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Blink and the decision is made

Malcolm Gladwell is one of my writing idols.

I recently started listening to his Podcast, Revisionist History, and I’ve been hooked ever since. The storytelling is enthralling and the topics are fascinating.

I know his name because Malcolm has authored a number of books in the business niche – my favourite section of the bookstore. We’ve got a few of them in storage, but the one I have access to right now is Blink.

That was one of his earlier books. A best seller. It’s about making decisions and judgments quickly, even instantly. In the blink of an eye.

It’s a great read from the former New Yorker journalist. However, it’s a little confusing.

It starts off by saying that it’s better to go with the instant judgments we make, or even, promises to show the reader how to do it. Saying that those fast judgments are more accurate than long drawn-out investigations of a situation or problem.

For example,

The book begins with the story of a forged Greek Kouros statue. The Metropolitan Museum of Art in New York (MET) had its lawyers, scientists and experts examine it for months. They decided it was real and purchased it.

Then, a trickle of art experts started to question it after only seeing it for a few seconds at a time. Their first impressions were that something was wrong. They didn’t know why, but something fell off. More art and Kouros experts were brought in and the same thing happened – they almost instantly correctly guessed it was a fake, but couldn’t explain why. It was a feeling they had.

Over the course of the book, there are endless fascinating stories about this topic covering marriage counseling, facial expressions, autism, psychology, gambling, police shootings, athletes, racism, and more. It all fascinating and fun to read.

Being a journalist for so many years means Malcolm’s book is insightful, informative, and interesting.

On a tangent, I’ve been comparing his writing to that of Seth Godin, who’s also a best seller in the business niche. I love Seth’s books, too. But his style of writing is very different. Malcolm is a former journalist so the writing is in long paragraphs with interviews and engaging expressions. Seth is a blogger so the writing is also engaging but the paragraphs are short, sentences are varied and the tone is more conversational. Goes to show, you can be a best seller with a variety of writing styles.

Anyways,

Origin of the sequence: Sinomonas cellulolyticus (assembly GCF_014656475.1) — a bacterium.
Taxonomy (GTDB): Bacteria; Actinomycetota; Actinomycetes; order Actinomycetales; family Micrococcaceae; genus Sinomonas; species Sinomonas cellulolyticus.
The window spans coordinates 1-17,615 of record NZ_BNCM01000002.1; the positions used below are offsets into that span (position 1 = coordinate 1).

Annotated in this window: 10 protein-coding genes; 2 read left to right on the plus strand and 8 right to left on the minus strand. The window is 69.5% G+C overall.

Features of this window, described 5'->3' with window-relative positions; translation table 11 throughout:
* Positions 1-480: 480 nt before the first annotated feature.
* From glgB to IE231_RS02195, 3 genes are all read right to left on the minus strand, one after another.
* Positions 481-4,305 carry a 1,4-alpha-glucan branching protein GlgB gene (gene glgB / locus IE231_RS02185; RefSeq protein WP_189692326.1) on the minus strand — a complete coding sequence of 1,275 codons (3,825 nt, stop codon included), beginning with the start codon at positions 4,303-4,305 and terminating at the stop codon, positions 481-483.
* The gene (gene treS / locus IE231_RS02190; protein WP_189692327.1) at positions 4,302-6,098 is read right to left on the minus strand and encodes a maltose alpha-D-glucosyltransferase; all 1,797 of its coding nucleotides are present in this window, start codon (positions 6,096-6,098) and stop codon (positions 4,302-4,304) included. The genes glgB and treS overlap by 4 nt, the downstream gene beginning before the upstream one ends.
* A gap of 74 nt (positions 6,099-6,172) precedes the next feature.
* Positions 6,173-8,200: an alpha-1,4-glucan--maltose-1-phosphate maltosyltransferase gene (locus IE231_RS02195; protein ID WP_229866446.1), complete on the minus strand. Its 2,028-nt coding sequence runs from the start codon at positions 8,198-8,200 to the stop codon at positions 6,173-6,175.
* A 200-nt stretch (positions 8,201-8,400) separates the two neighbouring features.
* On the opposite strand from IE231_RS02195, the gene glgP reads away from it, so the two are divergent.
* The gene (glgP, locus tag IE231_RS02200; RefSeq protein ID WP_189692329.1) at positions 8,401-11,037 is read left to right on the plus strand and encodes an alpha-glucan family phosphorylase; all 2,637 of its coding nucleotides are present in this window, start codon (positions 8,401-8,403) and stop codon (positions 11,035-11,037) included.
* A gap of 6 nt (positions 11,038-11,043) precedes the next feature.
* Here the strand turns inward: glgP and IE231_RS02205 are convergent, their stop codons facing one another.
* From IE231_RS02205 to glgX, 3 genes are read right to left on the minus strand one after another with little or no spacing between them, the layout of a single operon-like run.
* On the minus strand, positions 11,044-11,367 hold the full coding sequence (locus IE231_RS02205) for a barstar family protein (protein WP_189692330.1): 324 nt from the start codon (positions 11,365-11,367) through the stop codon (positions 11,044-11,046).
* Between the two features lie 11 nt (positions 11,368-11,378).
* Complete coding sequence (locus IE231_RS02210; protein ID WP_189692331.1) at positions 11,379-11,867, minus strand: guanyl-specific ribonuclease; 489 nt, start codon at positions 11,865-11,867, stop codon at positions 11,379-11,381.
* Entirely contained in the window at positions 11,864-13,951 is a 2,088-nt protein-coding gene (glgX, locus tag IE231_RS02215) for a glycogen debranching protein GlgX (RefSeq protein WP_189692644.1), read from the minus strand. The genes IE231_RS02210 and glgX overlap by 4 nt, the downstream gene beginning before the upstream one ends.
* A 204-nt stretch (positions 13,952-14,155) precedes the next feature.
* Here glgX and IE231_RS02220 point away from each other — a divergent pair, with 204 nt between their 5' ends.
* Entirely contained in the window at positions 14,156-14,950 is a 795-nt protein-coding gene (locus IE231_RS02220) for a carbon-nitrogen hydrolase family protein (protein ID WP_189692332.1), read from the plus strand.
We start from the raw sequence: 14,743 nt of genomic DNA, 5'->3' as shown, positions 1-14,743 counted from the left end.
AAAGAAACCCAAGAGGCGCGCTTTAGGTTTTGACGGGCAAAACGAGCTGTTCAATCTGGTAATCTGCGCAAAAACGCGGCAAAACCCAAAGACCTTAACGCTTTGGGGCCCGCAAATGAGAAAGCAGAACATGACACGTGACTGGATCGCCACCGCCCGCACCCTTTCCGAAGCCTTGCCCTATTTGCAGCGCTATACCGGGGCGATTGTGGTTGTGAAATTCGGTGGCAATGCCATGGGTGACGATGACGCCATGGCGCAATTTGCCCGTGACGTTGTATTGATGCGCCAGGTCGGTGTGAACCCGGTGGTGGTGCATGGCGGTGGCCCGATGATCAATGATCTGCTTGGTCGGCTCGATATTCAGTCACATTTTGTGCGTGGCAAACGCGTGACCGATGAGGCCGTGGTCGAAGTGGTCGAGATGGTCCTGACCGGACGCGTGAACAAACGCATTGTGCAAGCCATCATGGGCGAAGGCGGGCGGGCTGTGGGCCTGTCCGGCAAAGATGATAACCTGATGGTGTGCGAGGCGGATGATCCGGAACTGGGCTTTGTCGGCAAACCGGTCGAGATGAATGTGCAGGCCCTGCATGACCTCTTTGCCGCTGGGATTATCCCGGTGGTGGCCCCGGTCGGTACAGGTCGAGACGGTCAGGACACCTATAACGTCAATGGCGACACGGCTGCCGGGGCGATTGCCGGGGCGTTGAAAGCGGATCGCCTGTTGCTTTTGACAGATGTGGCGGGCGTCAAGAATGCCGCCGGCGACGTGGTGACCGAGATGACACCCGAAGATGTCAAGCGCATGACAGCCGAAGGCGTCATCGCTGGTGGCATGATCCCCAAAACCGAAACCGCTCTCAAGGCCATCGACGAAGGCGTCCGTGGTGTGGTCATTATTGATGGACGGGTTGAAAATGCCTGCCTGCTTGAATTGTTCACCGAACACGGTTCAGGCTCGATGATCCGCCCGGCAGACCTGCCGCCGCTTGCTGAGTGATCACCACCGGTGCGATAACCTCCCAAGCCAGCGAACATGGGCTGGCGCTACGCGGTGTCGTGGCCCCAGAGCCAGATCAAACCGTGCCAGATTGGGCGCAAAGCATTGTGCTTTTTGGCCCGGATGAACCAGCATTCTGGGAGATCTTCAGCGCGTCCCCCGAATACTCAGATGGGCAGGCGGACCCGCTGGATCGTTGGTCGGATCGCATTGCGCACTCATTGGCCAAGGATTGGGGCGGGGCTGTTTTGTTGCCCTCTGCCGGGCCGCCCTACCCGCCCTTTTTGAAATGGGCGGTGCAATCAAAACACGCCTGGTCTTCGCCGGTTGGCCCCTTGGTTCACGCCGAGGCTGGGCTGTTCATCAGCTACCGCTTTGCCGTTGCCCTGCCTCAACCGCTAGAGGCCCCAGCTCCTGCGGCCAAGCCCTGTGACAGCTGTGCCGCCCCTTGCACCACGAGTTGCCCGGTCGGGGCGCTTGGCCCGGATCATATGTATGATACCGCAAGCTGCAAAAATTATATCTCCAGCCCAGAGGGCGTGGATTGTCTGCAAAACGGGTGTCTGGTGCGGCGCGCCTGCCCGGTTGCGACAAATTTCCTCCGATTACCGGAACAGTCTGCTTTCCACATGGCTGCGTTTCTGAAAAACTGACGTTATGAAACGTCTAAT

One of the interesting things about Blink and the concept of instant decisions and judgments was that in Medicine there’s the ‘spot diagnosis’. That’s where a doctor makes a diagnosis within a few seconds just by looking at a patient.

This didn’t come up in the book, however, it was all I could think about while reading it. I was waiting for him to mention it. But he didn’t.

And it highlighted a problem in Malcolm’s book: one can only make a correct snap judgment, at least on a complex issue, after many years, even decades, of study, work and experience in a field. Some spot diagnosis are easy to make – such as the bulging eyes of hyperthyroidism. Mainly because that’s really the only time the eyes bulge like that.

It’s not even a spot diagnosis in the sense Malcolm is talking about, rather, it’s a symptom. Blink refers to the snap decisions that occur under our conscious level of understanding, and on complex topics, such as knowing if a piece of art is fake. Many of the people mentioned weren’t able to explain how and why they knew, they just did. The book attempts to explain how that might happen when it goes well, and when it goes bad (such as in police shooting unarmed black men), and how we can improve our snap judgments to prevent negative consequences (Such as those shootings), and also help us make more effective decisions.

Ultimately, I felt that this occurs only after years and years of training. And from the many times, my professors in medical school would see a patient, make the spot diagnosis themselves, and then ask us to have a go – much to their amusement.

It was a fun and interesting read, but not very useful in the end. Nonetheless, I’m looking forward to reading his books, Tribes and The Practice, next.

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